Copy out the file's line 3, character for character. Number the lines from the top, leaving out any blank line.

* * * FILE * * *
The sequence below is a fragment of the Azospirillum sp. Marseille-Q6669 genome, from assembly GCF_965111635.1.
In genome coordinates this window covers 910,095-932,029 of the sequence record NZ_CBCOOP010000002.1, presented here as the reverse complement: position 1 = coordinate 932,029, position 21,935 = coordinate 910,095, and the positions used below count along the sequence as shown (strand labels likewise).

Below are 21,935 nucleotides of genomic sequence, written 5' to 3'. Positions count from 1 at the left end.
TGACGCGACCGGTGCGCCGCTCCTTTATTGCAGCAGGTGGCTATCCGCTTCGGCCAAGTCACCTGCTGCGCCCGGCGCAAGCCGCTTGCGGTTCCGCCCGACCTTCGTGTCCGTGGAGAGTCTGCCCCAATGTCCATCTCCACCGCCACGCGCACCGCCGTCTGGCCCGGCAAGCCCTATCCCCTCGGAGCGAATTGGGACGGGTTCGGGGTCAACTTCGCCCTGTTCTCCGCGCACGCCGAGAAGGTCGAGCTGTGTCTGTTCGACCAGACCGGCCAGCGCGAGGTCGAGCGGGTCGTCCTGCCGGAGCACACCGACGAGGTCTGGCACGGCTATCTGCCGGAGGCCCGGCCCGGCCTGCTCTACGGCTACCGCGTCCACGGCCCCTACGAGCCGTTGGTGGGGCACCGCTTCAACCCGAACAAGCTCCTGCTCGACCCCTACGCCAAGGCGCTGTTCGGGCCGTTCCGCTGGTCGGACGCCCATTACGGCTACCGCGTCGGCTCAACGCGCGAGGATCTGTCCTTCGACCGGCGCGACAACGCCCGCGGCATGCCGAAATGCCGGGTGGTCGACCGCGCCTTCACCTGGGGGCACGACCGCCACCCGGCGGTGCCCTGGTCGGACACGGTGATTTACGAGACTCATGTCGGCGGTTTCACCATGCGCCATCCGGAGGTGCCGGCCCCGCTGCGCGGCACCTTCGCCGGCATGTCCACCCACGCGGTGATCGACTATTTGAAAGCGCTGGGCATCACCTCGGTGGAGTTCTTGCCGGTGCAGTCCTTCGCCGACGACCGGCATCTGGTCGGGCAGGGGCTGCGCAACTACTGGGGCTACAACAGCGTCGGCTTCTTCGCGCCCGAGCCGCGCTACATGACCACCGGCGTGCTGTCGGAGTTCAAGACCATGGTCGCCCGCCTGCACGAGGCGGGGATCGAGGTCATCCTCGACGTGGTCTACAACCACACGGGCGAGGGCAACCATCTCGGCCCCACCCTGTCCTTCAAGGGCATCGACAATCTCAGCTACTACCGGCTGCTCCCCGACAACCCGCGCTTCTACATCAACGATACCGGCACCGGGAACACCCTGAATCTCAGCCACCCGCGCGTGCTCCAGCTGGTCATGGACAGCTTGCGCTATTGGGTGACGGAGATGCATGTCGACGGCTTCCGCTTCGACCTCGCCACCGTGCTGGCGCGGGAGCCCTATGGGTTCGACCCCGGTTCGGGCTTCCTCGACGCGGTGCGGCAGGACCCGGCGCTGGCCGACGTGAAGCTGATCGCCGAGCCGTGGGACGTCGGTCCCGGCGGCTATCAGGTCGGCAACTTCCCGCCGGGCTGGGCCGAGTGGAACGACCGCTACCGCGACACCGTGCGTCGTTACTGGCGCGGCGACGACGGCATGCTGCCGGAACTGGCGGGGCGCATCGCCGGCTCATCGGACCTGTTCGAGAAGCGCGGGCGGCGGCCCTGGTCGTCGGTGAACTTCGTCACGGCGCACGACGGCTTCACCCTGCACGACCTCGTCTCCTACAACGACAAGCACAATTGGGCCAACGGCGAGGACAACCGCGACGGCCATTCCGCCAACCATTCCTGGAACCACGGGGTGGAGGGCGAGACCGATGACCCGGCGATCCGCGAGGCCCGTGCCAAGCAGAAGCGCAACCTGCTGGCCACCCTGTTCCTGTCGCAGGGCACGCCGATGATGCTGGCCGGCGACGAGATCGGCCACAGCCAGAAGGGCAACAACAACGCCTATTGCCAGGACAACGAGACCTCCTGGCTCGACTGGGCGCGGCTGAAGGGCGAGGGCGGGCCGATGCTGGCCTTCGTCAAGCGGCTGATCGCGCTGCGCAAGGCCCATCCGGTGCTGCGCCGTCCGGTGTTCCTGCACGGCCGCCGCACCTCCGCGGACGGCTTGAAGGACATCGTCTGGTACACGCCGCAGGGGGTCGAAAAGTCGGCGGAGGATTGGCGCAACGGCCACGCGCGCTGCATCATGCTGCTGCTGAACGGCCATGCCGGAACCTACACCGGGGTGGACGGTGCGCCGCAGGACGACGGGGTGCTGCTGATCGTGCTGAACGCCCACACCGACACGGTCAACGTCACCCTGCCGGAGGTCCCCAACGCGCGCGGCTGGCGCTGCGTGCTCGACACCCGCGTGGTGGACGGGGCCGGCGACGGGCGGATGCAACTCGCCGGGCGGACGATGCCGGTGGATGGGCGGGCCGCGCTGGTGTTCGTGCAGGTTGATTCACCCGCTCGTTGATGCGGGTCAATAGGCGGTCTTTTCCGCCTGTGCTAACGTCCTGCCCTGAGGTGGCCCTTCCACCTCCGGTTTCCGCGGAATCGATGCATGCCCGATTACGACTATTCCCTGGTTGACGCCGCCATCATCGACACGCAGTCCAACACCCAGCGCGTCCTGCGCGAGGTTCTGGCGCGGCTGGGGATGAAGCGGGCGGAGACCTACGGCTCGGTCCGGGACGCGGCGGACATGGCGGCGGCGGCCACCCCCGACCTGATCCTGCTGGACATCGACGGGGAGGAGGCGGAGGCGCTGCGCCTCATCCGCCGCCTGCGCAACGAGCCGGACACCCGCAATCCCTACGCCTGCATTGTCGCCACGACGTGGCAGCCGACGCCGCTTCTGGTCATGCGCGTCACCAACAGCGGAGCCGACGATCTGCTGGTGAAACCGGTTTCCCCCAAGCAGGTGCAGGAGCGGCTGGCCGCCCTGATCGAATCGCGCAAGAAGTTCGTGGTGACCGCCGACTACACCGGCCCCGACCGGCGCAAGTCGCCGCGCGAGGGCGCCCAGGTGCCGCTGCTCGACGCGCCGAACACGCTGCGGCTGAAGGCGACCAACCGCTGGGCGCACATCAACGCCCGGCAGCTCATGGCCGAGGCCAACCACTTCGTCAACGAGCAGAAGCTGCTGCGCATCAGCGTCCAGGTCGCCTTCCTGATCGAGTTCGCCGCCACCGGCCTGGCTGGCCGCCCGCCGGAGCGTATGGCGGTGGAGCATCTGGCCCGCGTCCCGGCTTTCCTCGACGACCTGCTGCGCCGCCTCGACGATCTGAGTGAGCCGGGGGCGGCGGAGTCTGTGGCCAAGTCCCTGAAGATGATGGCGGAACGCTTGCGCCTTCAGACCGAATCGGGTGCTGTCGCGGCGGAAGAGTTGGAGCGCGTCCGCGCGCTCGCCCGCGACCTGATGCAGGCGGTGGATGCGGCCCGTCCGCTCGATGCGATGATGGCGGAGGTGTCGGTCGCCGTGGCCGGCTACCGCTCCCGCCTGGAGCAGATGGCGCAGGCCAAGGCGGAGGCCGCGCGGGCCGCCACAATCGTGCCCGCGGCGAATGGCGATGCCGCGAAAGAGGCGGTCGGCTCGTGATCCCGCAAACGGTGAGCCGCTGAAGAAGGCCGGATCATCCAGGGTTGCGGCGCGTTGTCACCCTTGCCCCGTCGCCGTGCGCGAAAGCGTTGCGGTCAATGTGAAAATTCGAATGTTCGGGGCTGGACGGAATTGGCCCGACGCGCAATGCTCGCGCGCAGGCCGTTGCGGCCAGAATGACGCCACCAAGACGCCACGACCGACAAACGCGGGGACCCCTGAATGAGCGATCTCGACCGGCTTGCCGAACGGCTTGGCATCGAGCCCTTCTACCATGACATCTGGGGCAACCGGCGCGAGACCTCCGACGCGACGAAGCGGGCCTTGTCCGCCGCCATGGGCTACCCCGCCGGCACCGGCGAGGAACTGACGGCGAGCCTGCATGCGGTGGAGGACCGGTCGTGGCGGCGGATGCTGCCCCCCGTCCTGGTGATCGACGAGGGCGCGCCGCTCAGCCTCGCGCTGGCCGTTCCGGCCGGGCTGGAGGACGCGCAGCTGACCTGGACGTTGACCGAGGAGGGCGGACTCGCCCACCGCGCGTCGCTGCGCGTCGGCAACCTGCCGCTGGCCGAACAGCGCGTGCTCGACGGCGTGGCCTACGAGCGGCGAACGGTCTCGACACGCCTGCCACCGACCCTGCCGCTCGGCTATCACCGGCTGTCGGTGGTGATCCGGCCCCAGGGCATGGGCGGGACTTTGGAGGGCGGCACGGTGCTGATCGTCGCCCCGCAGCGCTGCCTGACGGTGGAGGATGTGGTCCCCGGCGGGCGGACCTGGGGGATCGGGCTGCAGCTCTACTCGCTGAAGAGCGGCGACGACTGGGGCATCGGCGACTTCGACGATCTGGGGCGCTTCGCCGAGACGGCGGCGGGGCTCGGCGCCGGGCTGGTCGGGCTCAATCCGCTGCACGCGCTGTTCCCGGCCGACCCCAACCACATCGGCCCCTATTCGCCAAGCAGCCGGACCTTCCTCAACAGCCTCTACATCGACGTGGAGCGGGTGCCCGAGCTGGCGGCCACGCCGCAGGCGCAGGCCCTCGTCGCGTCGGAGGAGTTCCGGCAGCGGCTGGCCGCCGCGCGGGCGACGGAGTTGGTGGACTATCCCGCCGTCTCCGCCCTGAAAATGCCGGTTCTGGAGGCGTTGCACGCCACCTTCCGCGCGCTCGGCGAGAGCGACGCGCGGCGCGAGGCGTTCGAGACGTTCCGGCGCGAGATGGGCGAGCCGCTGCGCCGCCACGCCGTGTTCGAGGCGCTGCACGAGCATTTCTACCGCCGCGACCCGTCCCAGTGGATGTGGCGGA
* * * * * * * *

Below are 21,935 nucleotides of genomic sequence, written 5' to 3'. Positions count from 1 at the left end.